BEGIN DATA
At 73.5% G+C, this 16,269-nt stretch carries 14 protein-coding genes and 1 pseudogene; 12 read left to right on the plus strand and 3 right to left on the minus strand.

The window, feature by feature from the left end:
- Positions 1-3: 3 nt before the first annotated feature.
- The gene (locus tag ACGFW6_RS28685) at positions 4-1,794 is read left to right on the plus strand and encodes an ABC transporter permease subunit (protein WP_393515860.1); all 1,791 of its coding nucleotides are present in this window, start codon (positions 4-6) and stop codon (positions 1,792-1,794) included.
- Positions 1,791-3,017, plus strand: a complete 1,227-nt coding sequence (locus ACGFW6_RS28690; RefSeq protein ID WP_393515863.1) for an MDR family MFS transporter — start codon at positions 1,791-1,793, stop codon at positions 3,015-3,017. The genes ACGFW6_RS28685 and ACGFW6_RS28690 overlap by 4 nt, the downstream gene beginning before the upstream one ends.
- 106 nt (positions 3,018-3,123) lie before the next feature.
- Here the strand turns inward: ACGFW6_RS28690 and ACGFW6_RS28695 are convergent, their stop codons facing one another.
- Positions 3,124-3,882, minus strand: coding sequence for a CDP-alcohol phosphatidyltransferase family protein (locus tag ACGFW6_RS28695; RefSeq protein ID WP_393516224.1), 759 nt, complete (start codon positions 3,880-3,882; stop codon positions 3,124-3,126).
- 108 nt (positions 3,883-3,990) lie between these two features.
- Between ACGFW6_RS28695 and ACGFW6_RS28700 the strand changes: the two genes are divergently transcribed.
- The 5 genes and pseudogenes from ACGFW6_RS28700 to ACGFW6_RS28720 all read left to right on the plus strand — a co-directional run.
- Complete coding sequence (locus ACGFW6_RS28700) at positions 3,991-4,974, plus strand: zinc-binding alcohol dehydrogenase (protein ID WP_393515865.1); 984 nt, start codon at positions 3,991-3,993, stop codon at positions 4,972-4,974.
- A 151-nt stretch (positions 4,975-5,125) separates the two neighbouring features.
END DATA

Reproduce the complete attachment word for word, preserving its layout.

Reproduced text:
At 73.5% G+C, this 16,269-nt stretch carries 14 protein-coding genes and 1 pseudogene; 12 read left to right on the plus strand and 3 right to left on the minus strand.

The window, feature by feature from the left end:
- Positions 1-3: 3 nt before the first annotated feature.
- The gene (locus tag ACGFW6_RS28685) at positions 4-1,794 is read left to right on the plus strand and encodes an ABC transporter permease subunit (protein WP_393515860.1); all 1,791 of its coding nucleotides are present in this window, start codon (positions 4-6) and stop codon (positions 1,792-1,794) included.
- Positions 1,791-3,017, plus strand: a complete 1,227-nt coding sequence (locus ACGFW6_RS28690; RefSeq protein ID WP_393515863.1) for an MDR family MFS transporter — start codon at positions 1,791-1,793, stop codon at positions 3,015-3,017. The genes ACGFW6_RS28685 and ACGFW6_RS28690 overlap by 4 nt, the downstream gene beginning before the upstream one ends.
- 106 nt (positions 3,018-3,123) lie before the next feature.
- Here the strand turns inward: ACGFW6_RS28690 and ACGFW6_RS28695 are convergent, their stop codons facing one another.
- Positions 3,124-3,882, minus strand: coding sequence for a CDP-alcohol phosphatidyltransferase family protein (locus tag ACGFW6_RS28695; RefSeq protein ID WP_393516224.1), 759 nt, complete (start codon positions 3,880-3,882; stop codon positions 3,124-3,126).
- 108 nt (positions 3,883-3,990) lie between these two features.
- Between ACGFW6_RS28695 and ACGFW6_RS28700 the strand changes: the two genes are divergently transcribed.
- The 5 genes and pseudogenes from ACGFW6_RS28700 to ACGFW6_RS28720 all read left to right on the plus strand — a co-directional run.
- Complete coding sequence (locus ACGFW6_RS28700) at positions 3,991-4,974, plus strand: zinc-binding alcohol dehydrogenase (protein ID WP_393515865.1); 984 nt, start codon at positions 3,991-3,993, stop codon at positions 4,972-4,974.
- A 151-nt stretch (positions 4,975-5,125) separates the two neighbouring features.